The Florida Supreme Court in the case of Christensen v. Bowen recently decided that then owner of a jointly titled vehicle could be held vicariously liable – even though it was undisputed that the owner had not used, possessed or exerted any actual control over the vehicle since its purchase.
Vicarious liability – also known as respondeat superior – is the legal principle that holds that an individual or company can be held responsible for the negligent actions of a subordinate or any third party where the defendant had the right, ability or duty to control.
Here, the court found that the owner of the vehicle could be held liable for a crash simply by virtue of the fact that his name was on the title.
According to court records, in 2003, a husband purchased a vehicle for his wife, and the certificate of title was placed in both of their names, and they were both listed as co-owners.
Fast-forward a few years. That couple had divorced. However, the husband never took his name off the title of that vehicle.
There was no dispute that he had no access to the car. He didn’t have a key. He never drove it. He didn’t reside with his wife and he didn’t have access to the garage where the car was kept.
Still, he was listed as a co-owner.
The now-ex-wife was involved in a fatal crash, resulting in the death of the other driver. The victim’s widow filed a negligence lawsuit against not only the ex-wife, but also against the ex-husband for vicarious liability as co-owner of the vehicle.
At trial, jurors were instructed that a person could be held vicariously liable if he or she had both the title and beneficial ownership of the vehicle. On this basis, the jury found that the ex-husband was not liable.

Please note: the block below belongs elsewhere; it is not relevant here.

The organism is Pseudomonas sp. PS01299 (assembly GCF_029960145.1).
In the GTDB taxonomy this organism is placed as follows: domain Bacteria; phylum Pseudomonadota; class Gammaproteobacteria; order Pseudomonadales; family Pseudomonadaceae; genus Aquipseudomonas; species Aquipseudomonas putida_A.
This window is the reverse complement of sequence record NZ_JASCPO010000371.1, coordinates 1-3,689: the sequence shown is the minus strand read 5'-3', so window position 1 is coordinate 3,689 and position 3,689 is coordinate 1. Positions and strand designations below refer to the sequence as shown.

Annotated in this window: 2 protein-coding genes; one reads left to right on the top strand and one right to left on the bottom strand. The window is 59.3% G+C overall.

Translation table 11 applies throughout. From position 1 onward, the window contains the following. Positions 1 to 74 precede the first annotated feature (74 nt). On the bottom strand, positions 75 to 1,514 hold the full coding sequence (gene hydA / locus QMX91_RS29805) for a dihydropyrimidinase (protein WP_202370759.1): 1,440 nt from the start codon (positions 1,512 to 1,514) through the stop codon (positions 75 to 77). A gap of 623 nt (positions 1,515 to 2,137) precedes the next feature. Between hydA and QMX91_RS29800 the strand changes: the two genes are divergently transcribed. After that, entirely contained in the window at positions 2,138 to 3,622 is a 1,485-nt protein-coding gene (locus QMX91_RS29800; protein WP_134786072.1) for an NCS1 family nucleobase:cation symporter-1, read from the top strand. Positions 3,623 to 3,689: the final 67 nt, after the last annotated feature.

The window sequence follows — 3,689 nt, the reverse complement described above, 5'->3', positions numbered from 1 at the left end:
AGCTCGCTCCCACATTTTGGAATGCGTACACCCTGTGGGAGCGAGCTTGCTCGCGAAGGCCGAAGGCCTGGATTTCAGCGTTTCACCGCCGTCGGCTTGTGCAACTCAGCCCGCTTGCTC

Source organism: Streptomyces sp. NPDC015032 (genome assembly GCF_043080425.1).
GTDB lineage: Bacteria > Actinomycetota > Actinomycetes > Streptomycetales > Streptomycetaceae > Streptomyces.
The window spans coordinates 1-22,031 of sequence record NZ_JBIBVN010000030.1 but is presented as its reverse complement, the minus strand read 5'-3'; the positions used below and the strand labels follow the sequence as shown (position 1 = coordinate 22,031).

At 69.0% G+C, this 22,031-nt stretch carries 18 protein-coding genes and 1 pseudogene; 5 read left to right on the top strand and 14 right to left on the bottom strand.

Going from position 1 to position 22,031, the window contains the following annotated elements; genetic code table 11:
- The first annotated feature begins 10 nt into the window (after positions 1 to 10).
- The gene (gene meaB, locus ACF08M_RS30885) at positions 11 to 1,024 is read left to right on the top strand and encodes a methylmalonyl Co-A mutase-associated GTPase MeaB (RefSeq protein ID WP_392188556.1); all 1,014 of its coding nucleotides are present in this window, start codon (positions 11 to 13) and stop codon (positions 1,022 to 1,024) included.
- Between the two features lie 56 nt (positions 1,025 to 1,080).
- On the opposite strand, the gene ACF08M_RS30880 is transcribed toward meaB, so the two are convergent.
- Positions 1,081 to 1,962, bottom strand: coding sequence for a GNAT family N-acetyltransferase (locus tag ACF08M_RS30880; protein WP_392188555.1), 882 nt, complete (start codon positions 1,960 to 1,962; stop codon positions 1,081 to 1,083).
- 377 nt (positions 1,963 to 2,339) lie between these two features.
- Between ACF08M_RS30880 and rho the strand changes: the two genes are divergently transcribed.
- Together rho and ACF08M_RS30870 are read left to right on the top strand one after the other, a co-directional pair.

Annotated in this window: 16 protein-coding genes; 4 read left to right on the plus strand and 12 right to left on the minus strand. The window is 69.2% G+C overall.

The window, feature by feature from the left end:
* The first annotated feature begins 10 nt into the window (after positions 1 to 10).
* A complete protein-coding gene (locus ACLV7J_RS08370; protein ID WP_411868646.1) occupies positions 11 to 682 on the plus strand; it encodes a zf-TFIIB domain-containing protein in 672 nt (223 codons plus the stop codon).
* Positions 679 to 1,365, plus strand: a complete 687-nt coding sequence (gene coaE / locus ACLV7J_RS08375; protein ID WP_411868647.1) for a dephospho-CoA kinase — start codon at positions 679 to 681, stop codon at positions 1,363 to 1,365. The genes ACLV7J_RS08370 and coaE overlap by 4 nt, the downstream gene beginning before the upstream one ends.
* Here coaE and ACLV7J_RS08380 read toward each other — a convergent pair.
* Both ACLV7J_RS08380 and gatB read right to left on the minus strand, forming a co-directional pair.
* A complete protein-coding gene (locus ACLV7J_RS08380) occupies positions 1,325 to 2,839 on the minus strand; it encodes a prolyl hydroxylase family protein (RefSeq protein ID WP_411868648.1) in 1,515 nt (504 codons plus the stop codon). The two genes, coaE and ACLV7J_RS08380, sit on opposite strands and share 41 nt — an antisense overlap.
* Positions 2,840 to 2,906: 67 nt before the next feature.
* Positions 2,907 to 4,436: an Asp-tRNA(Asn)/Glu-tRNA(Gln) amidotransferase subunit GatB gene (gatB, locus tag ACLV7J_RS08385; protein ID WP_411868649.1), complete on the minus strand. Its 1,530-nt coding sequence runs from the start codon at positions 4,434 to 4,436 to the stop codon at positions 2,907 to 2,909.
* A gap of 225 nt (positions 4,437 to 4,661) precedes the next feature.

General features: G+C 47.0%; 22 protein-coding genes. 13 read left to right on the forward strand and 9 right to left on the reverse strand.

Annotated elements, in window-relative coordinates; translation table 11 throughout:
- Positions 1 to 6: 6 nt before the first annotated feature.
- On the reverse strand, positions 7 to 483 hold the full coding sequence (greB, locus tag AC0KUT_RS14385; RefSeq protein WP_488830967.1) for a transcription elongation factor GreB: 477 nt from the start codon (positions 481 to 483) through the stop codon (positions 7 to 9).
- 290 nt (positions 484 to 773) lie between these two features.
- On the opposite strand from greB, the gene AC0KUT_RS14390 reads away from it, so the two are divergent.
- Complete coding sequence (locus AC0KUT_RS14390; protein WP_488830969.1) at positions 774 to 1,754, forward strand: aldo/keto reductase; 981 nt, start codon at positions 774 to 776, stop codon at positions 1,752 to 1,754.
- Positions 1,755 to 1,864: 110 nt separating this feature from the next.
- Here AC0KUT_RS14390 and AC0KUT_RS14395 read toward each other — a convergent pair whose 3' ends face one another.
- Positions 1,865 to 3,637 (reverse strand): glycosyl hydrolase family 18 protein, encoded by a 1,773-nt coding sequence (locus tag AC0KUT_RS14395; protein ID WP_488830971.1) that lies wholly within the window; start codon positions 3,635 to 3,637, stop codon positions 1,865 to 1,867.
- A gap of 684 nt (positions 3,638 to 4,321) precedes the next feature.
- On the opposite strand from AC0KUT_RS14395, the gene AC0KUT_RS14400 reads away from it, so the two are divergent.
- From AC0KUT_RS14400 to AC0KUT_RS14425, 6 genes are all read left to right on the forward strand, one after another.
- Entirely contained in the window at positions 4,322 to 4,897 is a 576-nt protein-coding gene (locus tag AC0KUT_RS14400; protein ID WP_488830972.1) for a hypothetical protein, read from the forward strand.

However, the appellate court reversed,f finding that the ex-husband did have a property interest in the vehicle as a co-owner, even if he didn’t exert any actual control over it. His argument that he had intended the car as a gift to his then-wife held no sway with the appellate court.
The state high court then affirmed the ruling of the appellate court.
The case could have significant consequences regarding insurance for titled owners like this ex-husband who don’t have possession of a vehicle. Most auto insurance policies cover crashes involving “covered autos” or “insured autos.” That means that the policies don’t include cars that the policyholder owns but doesn’t pay to insure. Likely, the ex-husband in this case didn’t pay for insurance on his ex-wife’s vehicle – he probably didn’t even consider it because he never drove it.
So even though the court has now found that he can be held vicariously liable, his insurance probably won’t cover the verdict against him. He also may not be able to seek coverage from his ex-wife’s insurance, as he probably would not qualify as an insured person on her policy.
That would mean that the individual could be made to pay the expenses ordered in the wrongful death case out-of-pocket.
Call the car accident lawyers at Chalik & Chalik at (954) 476-1000 or 1 (800) 873-9040.
Christensen v. Bowen, April 10, 2014, Florida Supreme Court
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